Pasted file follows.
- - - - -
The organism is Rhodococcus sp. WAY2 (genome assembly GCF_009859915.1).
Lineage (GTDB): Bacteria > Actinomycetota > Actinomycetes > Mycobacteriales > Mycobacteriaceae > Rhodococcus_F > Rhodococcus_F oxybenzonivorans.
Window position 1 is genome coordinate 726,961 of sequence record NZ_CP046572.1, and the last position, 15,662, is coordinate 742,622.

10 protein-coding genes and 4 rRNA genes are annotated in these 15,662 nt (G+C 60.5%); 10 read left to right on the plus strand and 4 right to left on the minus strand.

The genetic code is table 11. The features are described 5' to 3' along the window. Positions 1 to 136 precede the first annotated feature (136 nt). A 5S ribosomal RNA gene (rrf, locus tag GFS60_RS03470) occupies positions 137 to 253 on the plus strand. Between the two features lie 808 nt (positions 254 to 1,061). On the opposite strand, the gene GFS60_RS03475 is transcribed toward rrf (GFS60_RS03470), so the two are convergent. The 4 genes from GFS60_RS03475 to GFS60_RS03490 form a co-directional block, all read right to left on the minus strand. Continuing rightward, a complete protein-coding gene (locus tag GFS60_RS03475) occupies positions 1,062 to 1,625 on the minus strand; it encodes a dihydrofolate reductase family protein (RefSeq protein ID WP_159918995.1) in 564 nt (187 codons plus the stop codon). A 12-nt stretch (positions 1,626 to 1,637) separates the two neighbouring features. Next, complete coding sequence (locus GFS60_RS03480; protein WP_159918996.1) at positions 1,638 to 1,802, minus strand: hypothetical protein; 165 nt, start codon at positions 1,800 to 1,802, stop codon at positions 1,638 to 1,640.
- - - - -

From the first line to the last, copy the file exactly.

The organism is Rhodococcus sp. WAY2 (genome assembly GCF_009859915.1).
Lineage (GTDB): Bacteria > Actinomycetota > Actinomycetes > Mycobacteriales > Mycobacteriaceae > Rhodococcus_F > Rhodococcus_F oxybenzonivorans.
Window position 1 is genome coordinate 726,961 of sequence record NZ_CP046572.1, and the last position, 15,662, is coordinate 742,622.

10 protein-coding genes and 4 rRNA genes are annotated in these 15,662 nt (G+C 60.5%); 10 read left to right on the plus strand and 4 right to left on the minus strand.

The genetic code is table 11. The features are described 5' to 3' along the window. Positions 1 to 136 precede the first annotated feature (136 nt). A 5S ribosomal RNA gene (rrf, locus tag GFS60_RS03470) occupies positions 137 to 253 on the plus strand. Between the two features lie 808 nt (positions 254 to 1,061). On the opposite strand, the gene GFS60_RS03475 is transcribed toward rrf (GFS60_RS03470), so the two are convergent. The 4 genes from GFS60_RS03475 to GFS60_RS03490 form a co-directional block, all read right to left on the minus strand. Continuing rightward, a complete protein-coding gene (locus tag GFS60_RS03475) occupies positions 1,062 to 1,625 on the minus strand; it encodes a dihydrofolate reductase family protein (RefSeq protein ID WP_159918995.1) in 564 nt (187 codons plus the stop codon). A 12-nt stretch (positions 1,626 to 1,637) separates the two neighbouring features. Next, complete coding sequence (locus GFS60_RS03480; protein WP_159918996.1) at positions 1,638 to 1,802, minus strand: hypothetical protein; 165 nt, start codon at positions 1,800 to 1,802, stop codon at positions 1,638 to 1,640.